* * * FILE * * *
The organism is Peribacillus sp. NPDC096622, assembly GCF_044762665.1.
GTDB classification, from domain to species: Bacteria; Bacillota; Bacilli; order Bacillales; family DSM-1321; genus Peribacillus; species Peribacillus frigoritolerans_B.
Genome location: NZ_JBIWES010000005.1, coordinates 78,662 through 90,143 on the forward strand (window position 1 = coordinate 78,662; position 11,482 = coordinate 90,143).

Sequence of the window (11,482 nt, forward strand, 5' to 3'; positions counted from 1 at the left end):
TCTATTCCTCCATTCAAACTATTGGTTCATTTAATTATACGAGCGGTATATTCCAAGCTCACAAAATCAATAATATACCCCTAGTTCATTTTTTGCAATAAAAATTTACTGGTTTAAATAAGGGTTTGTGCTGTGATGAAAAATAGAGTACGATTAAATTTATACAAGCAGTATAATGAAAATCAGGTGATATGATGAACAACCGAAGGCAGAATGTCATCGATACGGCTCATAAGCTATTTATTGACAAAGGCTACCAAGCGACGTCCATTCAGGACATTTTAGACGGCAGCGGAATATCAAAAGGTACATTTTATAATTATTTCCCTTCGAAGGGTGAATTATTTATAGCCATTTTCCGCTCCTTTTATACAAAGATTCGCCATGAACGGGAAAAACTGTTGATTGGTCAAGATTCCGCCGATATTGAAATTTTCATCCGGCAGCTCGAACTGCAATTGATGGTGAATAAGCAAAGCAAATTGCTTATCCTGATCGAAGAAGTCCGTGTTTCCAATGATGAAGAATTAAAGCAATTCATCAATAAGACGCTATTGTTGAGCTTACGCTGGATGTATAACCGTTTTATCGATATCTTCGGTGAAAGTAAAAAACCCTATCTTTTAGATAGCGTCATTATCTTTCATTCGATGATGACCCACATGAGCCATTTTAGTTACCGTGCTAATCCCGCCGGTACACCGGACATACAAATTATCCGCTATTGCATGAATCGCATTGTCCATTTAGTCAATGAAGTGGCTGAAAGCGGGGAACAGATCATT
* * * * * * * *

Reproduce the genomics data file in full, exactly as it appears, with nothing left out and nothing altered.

The organism is Peribacillus sp. NPDC096622, assembly GCF_044762665.1.
GTDB classification, from domain to species: Bacteria; Bacillota; Bacilli; order Bacillales; family DSM-1321; genus Peribacillus; species Peribacillus frigoritolerans_B.
Genome location: NZ_JBIWES010000005.1, coordinates 78,662 through 90,143 on the forward strand (window position 1 = coordinate 78,662; position 11,482 = coordinate 90,143).

Sequence of the window (11,482 nt, forward strand, 5' to 3'; positions counted from 1 at the left end):
TCTATTCCTCCATTCAAACTATTGGTTCATTTAATTATACGAGCGGTATATTCCAAGCTCACAAAATCAATAATATACCCCTAGTTCATTTTTTGCAATAAAAATTTACTGGTTTAAATAAGGGTTTGTGCTGTGATGAAAAATAGAGTACGATTAAATTTATACAAGCAGTATAATGAAAATCAGGTGATATGATGAACAACCGAAGGCAGAATGTCATCGATACGGCTCATAAGCTATTTATTGACAAAGGCTACCAAGCGACGTCCATTCAGGACATTTTAGACGGCAGCGGAATATCAAAAGGTACATTTTATAATTATTTCCCTTCGAAGGGTGAATTATTTATAGCCATTTTCCGCTCCTTTTATACAAAGATTCGCCATGAACGGGAAAAACTGTTGATTGGTCAAGATTCCGCCGATATTGAAATTTTCATCCGGCAGCTCGAACTGCAATTGATGGTGAATAAGCAAAGCAAATTGCTTATCCTGATCGAAGAAGTCCGTGTTTCCAATGATGAAGAATTAAAGCAATTCATCAATAAGACGCTATTGTTGAGCTTACGCTGGATGTATAACCGTTTTATCGATATCTTCGGTGAAAGTAAAAAACCCTATCTTTTAGATAGCGTCATTATCTTTCATTCGATGATGACCCACATGAGCCATTTTAGTTACCGTGCTAATCCCGCCGGTACACCGGACATACAAATTATCCGCTATTGCATGAATCGCATTGTCCATTTAGTCAATGAAGTGGCTGAAAGCGGGGAACAGATCATT